View of Princess Marina from the Calypso Restaurant.

From there, we began our amphibious transition at the Princess Marina in Belize City. We first sailed south over clear blue waters, protected from the open sea by Belize’s barrier reef. But the real journey began when we crossed the choppy waters of the reef crest to travel east towards Glover’s Reef Atoll. Who needs roller coasters when you have a boat in the middle of the Caribbean?

We took our first snorkel once we reached Middle Caye, the island where the research station is housed. I began looking for herbivorous fish (my taxon for the week) in the nearby patch reef and was able to find a blue tang surgeonfish (Acanthurus coeruleus) and a dusky damselfish (Stegastes fuscus). Both are common reef fish that feed on macroalgae growing on coral.

The laundry of Glover’s Reef Marine Reserve.

Now that our work for the day is done, I finally get to enjoy the ocean breeze from the comfort of a hammock under the stars. I don’t know what I was expecting here at Glover’s, but it sure wasn’t paradise.

Everything Goes Wrong (pt. 2)

Mishaps and miscommunication have become somewhat regular on this trip, and today’s adventure was no exception. We were supposed to say our forlorn goodbyes to Las Cuevas and the Chiquibul at 7am this morning and set off for a day of archaeological exploration at the ATM Cave near San Ignacio. But in true TFB fashion, absolutely nothing went according to plan.

After several hours of suspense, it became evident that our van was nowhere near Las Cuevas. Instead of wasting away the morning though, we learned about the fascinating conservation issues surrounding endangered scarlet macaws in the Chiquibul and enjoyed a surprisingly tasty lunch of peanut butter and cheese sandwiches (see me for more details on said sandwich). Our trustworthy van and driver arrived only 5 hours after its scheduled arrival, and so we set off by noon for our next caving experience.

Alas, my hopes of spelunking were dashed; we skipped the ATM cave and instead enjoyed an afternoon of wifi, souvenirs, and fresh fruit juices of the Orange Gallery. Despite our misadventures, our day ended with an incredible nocturnal tour of the Belize Zoo.

Morelet’s crocodile.

Among reptiles, we were shown both a Morelet’s crocodile (Crocodylus moreletii) and an American crocodile (Crocodylus acutus). The American crocodile was substantially larger and had a much longer snout, although both were definitely creatures to avoid in the dead of night. We were also able to see a boa constrictor (Boa constrictor), which paled in comparison to the boa we saw on day 1, as well as a Central American rattlesnake (Crotalus durissus) and a yellow-jawed tommygoff (Bothrops asper). Given that we didn’t find many of these species in the forest, this was a great opportunity to see them up close.

Ocelot jumping to catch meat.

And in case the reptiles weren’t charismatic enough, we also had the chance to see the different cat species found in Belize and a Baird’s tapir. If you were wondering, a hungry ocelot sounds a bit like an angry housecat, jaguars can be trained to do somersaults, and tapirs enjoy being fed carrots.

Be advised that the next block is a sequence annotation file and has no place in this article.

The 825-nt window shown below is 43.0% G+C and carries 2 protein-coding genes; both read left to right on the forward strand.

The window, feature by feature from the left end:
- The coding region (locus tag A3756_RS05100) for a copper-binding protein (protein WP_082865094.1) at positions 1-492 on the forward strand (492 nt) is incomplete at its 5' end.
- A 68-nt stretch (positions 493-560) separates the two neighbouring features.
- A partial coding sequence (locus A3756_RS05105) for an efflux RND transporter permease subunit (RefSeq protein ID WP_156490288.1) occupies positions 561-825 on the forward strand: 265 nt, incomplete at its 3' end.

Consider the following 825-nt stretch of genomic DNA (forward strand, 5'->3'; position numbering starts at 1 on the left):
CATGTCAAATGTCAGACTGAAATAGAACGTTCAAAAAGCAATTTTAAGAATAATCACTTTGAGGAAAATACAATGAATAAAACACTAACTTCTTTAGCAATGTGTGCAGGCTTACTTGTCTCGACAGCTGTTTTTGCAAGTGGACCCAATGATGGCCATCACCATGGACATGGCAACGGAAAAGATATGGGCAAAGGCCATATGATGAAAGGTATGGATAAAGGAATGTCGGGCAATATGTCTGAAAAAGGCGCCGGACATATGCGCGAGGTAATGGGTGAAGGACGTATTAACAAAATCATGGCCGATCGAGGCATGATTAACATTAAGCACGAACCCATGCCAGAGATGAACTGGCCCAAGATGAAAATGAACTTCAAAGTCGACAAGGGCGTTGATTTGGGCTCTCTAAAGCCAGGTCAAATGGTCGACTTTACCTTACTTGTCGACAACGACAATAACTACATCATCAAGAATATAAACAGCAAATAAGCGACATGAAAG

Adios, Las Cuevas

TFBs on the Monkey Tail Trail of the Chiquibul Forest.

Our final day at Las Cuevas began bright and early as always; we were out the door for our morning hike by 8am. We retraced our steps over 13 miles to collect our camera traps in record time, much more mentally prepared for the trail this time around. Though our picture count was low, we remained optimistic that our cameras had caught some animals (besides us). We also managed to spot what was most likely a Middle American ameiva (Ameiva festiva). I had never come across this lizard species before but was able to identify it using a field guide by its coloration. The lizard was about 12 cm long (which made it too long for an anole) and was a dark brown with white lines on its side broken into spots.

We had to wait until nightfall for the day’s real excitement: our camera trap analysis. The prospects seemed poor as we sifted through endless photos of ourselves or even of leaves flapping in the wind. But our first big find was a giant curassow, casually strolling past our camera in the middle of the road. Soon after, we discovered a picture of a Baird’s tapir, and the group cheered ecstatically at our first mammal sighting. Suspense rose as we tested the final camera; our expectations were low since it was placed in the center of a giant leaf-cutter ant nest. But to our surprise, the very last camera first held a photo of an indistinct rodent, which we guessed was an agouti. As we flipped through the final photos, the characteristic markings of a jungle cat suddenly appeared on the screen. Our final sighting was of an ocelot, one of the elusive large cat species of the Chiquibul.

Though our findings may have been few and far between, just the fact that we were able to capture such diverse species in four short days is incredible. And with that, a week in the Belizean rainforest is already done. Next stop: Glover’s Reef.